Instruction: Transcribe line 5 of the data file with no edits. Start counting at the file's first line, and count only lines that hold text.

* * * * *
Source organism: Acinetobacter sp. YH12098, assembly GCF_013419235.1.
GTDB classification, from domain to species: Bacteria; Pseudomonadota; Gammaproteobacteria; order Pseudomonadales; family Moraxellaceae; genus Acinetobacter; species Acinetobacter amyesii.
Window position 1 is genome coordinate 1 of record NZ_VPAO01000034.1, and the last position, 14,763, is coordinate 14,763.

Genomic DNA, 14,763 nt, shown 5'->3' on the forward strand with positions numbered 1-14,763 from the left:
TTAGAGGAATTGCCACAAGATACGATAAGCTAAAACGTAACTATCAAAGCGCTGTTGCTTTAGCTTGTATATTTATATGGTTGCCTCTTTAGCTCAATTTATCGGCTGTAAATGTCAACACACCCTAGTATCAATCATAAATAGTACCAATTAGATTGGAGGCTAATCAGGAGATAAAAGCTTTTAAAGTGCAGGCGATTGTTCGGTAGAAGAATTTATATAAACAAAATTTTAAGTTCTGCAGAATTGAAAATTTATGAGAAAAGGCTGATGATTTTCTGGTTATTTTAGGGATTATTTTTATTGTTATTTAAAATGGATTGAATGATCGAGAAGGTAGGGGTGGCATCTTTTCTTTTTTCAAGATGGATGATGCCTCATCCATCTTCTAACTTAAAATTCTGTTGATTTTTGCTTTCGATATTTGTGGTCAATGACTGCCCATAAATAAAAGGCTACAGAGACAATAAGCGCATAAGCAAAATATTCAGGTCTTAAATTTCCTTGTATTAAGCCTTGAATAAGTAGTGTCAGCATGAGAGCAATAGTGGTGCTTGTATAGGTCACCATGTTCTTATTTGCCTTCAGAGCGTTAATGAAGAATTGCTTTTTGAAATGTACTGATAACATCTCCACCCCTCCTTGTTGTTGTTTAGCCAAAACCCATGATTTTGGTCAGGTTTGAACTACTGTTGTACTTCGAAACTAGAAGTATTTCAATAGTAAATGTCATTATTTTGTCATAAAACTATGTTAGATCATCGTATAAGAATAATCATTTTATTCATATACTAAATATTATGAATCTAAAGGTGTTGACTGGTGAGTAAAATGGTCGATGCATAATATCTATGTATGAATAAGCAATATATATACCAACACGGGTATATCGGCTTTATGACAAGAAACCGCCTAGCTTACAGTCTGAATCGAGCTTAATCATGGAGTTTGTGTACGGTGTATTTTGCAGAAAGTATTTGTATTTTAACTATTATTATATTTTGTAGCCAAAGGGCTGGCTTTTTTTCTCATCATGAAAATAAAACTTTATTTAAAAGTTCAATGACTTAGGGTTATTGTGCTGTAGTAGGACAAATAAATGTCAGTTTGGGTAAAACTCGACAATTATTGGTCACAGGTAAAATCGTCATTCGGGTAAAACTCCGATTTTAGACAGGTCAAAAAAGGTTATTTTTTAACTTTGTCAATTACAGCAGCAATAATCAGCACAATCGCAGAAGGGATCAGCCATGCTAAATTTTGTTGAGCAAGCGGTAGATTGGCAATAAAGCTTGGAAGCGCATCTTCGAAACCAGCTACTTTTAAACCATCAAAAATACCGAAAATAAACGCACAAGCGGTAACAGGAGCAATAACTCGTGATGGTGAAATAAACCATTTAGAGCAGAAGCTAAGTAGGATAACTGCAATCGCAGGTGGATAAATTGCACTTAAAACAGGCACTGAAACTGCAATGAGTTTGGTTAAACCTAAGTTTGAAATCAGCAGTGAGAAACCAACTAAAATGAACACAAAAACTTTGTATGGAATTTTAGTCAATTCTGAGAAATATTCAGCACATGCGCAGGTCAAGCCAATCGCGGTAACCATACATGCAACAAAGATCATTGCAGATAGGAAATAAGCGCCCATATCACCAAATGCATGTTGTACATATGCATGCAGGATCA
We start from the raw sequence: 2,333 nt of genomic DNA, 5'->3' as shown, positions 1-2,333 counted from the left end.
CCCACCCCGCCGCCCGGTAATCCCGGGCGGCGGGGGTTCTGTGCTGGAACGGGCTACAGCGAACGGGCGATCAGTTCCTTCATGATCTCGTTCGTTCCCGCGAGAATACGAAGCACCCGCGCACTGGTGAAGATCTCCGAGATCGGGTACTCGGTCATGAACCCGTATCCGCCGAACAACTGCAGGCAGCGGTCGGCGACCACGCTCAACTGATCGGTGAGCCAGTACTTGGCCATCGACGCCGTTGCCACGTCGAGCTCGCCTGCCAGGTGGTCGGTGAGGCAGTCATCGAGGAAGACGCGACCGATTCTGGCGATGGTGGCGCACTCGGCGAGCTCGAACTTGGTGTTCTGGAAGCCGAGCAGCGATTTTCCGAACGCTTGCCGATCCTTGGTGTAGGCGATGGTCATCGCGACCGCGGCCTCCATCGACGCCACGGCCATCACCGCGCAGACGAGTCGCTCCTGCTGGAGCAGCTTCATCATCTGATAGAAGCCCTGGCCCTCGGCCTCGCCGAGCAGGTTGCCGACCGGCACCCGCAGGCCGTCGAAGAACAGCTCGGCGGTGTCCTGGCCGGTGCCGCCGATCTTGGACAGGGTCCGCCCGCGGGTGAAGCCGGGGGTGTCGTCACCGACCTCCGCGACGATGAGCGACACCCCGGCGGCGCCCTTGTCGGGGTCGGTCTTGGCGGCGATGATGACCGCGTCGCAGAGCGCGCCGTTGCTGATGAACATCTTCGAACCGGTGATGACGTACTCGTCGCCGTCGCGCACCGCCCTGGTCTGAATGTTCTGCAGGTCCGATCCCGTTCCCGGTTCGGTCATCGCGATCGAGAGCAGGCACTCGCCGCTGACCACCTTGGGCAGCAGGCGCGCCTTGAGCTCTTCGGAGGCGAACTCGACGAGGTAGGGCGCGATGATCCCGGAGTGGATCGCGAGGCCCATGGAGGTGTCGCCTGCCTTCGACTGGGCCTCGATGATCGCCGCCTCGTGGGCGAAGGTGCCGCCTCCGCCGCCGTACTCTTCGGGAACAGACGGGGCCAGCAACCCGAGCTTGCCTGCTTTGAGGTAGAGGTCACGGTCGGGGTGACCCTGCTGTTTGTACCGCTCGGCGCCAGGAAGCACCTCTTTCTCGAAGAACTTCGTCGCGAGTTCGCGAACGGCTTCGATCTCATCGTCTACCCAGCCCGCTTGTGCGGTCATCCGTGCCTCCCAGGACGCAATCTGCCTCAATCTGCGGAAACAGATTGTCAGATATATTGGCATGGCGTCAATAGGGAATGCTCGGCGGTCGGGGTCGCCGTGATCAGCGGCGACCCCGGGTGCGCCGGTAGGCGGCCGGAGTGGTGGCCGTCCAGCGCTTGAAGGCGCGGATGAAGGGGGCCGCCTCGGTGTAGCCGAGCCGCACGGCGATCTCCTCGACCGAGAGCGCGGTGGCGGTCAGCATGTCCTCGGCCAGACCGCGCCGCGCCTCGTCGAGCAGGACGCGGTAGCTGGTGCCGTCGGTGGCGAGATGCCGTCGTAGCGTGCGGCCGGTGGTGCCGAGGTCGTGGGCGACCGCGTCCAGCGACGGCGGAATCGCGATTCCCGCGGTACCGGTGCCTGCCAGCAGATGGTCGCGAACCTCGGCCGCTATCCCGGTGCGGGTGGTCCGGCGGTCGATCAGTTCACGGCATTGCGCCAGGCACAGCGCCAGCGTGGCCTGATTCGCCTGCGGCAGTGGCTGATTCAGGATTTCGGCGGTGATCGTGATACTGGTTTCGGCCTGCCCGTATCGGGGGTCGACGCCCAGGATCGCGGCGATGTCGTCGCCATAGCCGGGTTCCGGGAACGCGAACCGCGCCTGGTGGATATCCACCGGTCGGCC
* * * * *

TTAGAGGAATTGCCACAAGATACGATAAGCTAAAACGTAACTATCAAAGCGCTGTTGCTTTAGCTTGTATATTTATATGGTTGCCTCTTTAGCTCAATTTATCGGCTGTAAATGTCAACACACCCTAGTATCAATCATAAATAGTACCAATTAGATTGGAGGCTAATCAGGAGATAAAAGCTTTTAAAGTGCAGGCGATTGTTCGGTAGAAGAATTTATATAAACAAAATTTTAAGTTCTGCAGAATTGAAAATTTATGAGAAAAGGCTGATGATTTTCTGGTTATTTTAGGGATTATTTTTATTGTTATTTAAAATGGATTGAATGATCGAGAAGGTAGGGGTGGCATCTTTTCTTTTTTCAAGATGGATGATGCCTCATCCATCTTCTAACTTAAAATTCTGTTGATTTTTGCTTTCGATATTTGTGGTCAATGACTGCCCATAAATAAAAGGCTACAGAGACAATAAGCGCATAAGCAAAATATTCAGGTCTTAAATTTCCTTGTATTAAGCCTTGAATAAGTAGTGTCAGCATGAGAGCAATAGTGGTGCTTGTATAGGTCACCATGTTCTTATTTGCCTTCAGAGCGTTAATGAAGAATTGCTTTTTGAAATGTACTGATAACATCTCCACCCCTCCTTGTTGTTGTTTAGCCAAAACCCATGATTTTGGTCAGGTTTGAACTACTGTTGTACTTCGAAACTAGAAGTATTTCAATAGTAAATGTCATTATTTTGTCATAAAACTATGTTAGATCATCGTATAAGAATAATCATTTTATTCATATACTAAATATTATGAATCTAAAGGTGTTGACTGGTGAGTAAAATGGTCGATGCATAATATCTATGTATGAATAAGCAATATATATACCAACACGGGTATATCGGCTTTATGACAAGAAACCGCCTAGCTTACAGTCTGAATCGAGCTTAATCATGGAGTTTGTGTACGGTGTATTTTGCAGAAAGTATTTGTATTTTAACTATTATTATATTTTGTAGCCAAAGGGCTGGCTTTTTTTCTCATCATGAAAATAAAACTTTATTTAAAAGTTCAATGACTTAGGGTTATTGTGCTGTAGTAGGACAAATAAATGTCAGTTTGGGTAAAACTCGACAATTATTGGTCACAGGTAAAATCGTCATTCGGGTAAAACTCCGATTTTAGACAGGTCAAAAAAGGTTATTTTTTAACTTTGTCAATTACAGCAGCAATAATCAGCACAATCGCAGAAGGGATCAGCCATGCTAAATTTTGTTGAGCAAGCGGTAGATTGGCAATAAAGCTTGGAAGCGCATCTTCGAAACCAGCTACTTTTAAACCATCAAAAATACCGAAAATAAACGCACAAGCGGTAACAGGAGCAATAACTCGTGATGGTGAAATAAACCATTTAGAGCAGAAGCTAAGTAGGATAACTGCAATCGCAGGTGGATAAATTGCACTTAAAACAGGCACTGAAACTGCAATGAGTTTGGTTAAACCTAAGTTTGAAATCAGCAGTGAGAAACCAACTAAAATGAACACAAAAACTTTGTATGGAATTTTAGTCAATTCTGAGAAATATTCAGCACATGCGCAGGTCAAGCCAATCGCGGTAACCATACATGCAACAAAGATCATTGCAGATAGGAAATAAGCGCCCATATCACCAAATGCATGTTGTACATATGCATGCAGGATCA